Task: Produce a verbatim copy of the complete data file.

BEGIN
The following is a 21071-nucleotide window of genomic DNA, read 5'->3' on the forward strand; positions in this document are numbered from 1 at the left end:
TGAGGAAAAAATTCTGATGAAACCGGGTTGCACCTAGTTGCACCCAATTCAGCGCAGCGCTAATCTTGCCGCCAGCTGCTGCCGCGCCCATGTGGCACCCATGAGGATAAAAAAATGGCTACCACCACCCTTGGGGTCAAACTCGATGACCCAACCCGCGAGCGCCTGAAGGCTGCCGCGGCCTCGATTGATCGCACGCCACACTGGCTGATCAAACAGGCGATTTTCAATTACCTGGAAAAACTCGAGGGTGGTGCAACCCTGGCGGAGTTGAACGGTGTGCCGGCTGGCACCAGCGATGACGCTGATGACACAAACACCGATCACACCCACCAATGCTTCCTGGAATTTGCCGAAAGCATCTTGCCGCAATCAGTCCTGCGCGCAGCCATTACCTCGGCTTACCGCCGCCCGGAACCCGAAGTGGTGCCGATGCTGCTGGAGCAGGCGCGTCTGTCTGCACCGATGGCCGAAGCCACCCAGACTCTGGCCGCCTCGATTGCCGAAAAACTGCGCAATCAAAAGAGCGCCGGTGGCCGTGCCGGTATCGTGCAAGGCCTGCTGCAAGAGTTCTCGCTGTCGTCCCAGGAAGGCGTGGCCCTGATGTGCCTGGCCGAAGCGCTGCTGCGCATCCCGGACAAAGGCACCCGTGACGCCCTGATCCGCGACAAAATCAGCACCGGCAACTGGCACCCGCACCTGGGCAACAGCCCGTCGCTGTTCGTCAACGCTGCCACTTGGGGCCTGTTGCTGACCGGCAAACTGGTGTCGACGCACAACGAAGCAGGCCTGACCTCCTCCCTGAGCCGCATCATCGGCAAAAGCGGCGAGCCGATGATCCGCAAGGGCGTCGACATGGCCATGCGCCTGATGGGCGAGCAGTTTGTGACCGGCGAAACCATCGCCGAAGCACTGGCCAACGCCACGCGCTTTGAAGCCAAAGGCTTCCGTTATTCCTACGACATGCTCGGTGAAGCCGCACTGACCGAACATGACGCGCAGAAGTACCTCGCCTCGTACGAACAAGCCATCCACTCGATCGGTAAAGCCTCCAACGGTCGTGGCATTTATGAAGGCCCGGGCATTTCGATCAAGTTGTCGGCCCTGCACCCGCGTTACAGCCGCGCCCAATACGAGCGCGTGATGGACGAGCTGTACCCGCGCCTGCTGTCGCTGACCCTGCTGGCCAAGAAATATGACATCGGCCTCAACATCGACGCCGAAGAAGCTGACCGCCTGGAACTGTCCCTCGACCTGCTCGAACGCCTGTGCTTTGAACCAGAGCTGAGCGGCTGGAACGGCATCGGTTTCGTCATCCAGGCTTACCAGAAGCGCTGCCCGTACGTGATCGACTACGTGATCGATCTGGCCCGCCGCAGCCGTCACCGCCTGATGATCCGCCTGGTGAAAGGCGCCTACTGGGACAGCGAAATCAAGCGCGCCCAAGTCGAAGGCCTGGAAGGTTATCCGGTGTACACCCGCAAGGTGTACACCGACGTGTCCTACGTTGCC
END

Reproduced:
The following is a 21071-nucleotide window of genomic DNA, read 5'->3' on the forward strand; positions in this document are numbered from 1 at the left end:
TGAGGAAAAAATTCTGATGAAACCGGGTTGCACCTAGTTGCACCCAATTCAGCGCAGCGCTAATCTTGCCGCCAGCTGCTGCCGCGCCCATGTGGCACCCATGAGGATAAAAAAATGGCTACCACCACCCTTGGGGTCAAACTCGATGACCCAACCCGCGAGCGCCTGAAGGCTGCCGCGGCCTCGATTGATCGCACGCCACACTGGCTGATCAAACAGGCGATTTTCAATTACCTGGAAAAACTCGAGGGTGGTGCAACCCTGGCGGAGTTGAACGGTGTGCCGGCTGGCACCAGCGATGACGCTGATGACACAAACACCGATCACACCCACCAATGCTTCCTGGAATTTGCCGAAAGCATCTTGCCGCAATCAGTCCTGCGCGCAGCCATTACCTCGGCTTACCGCCGCCCGGAACCCGAAGTGGTGCCGATGCTGCTGGAGCAGGCGCGTCTGTCTGCACCGATGGCCGAAGCCACCCAGACTCTGGCCGCCTCGATTGCCGAAAAACTGCGCAATCAAAAGAGCGCCGGTGGCCGTGCCGGTATCGTGCAAGGCCTGCTGCAAGAGTTCTCGCTGTCGTCCCAGGAAGGCGTGGCCCTGATGTGCCTGGCCGAAGCGCTGCTGCGCATCCCGGACAAAGGCACCCGTGACGCCCTGATCCGCGACAAAATCAGCACCGGCAACTGGCACCCGCACCTGGGCAACAGCCCGTCGCTGTTCGTCAACGCTGCCACTTGGGGCCTGTTGCTGACCGGCAAACTGGTGTCGACGCACAACGAAGCAGGCCTGACCTCCTCCCTGAGCCGCATCATCGGCAAAAGCGGCGAGCCGATGATCCGCAAGGGCGTCGACATGGCCATGCGCCTGATGGGCGAGCAGTTTGTGACCGGCGAAACCATCGCCGAAGCACTGGCCAACGCCACGCGCTTTGAAGCCAAAGGCTTCCGTTATTCCTACGACATGCTCGGTGAAGCCGCACTGACCGAACATGACGCGCAGAAGTACCTCGCCTCGTACGAACAAGCCATCCACTCGATCGGTAAAGCCTCCAACGGTCGTGGCATTTATGAAGGCCCGGGCATTTCGATCAAGTTGTCGGCCCTGCACCCGCGTTACAGCCGCGCCCAATACGAGCGCGTGATGGACGAGCTGTACCCGCGCCTGCTGTCGCTGACCCTGCTGGCCAAGAAATATGACATCGGCCTCAACATCGACGCCGAAGAAGCTGACCGCCTGGAACTGTCCCTCGACCTGCTCGAACGCCTGTGCTTTGAACCAGAGCTGAGCGGCTGGAACGGCATCGGTTTCGTCATCCAGGCTTACCAGAAGCGCTGCCCGTACGTGATCGACTACGTGATCGATCTGGCCCGCCGCAGCCGTCACCGCCTGATGATCCGCCTGGTGAAAGGCGCCTACTGGGACAGCGAAATCAAGCGCGCCCAAGTCGAAGGCCTGGAAGGTTATCCGGTGTACACCCGCAAGGTGTACACCGACGTGTCCTACGTTGCC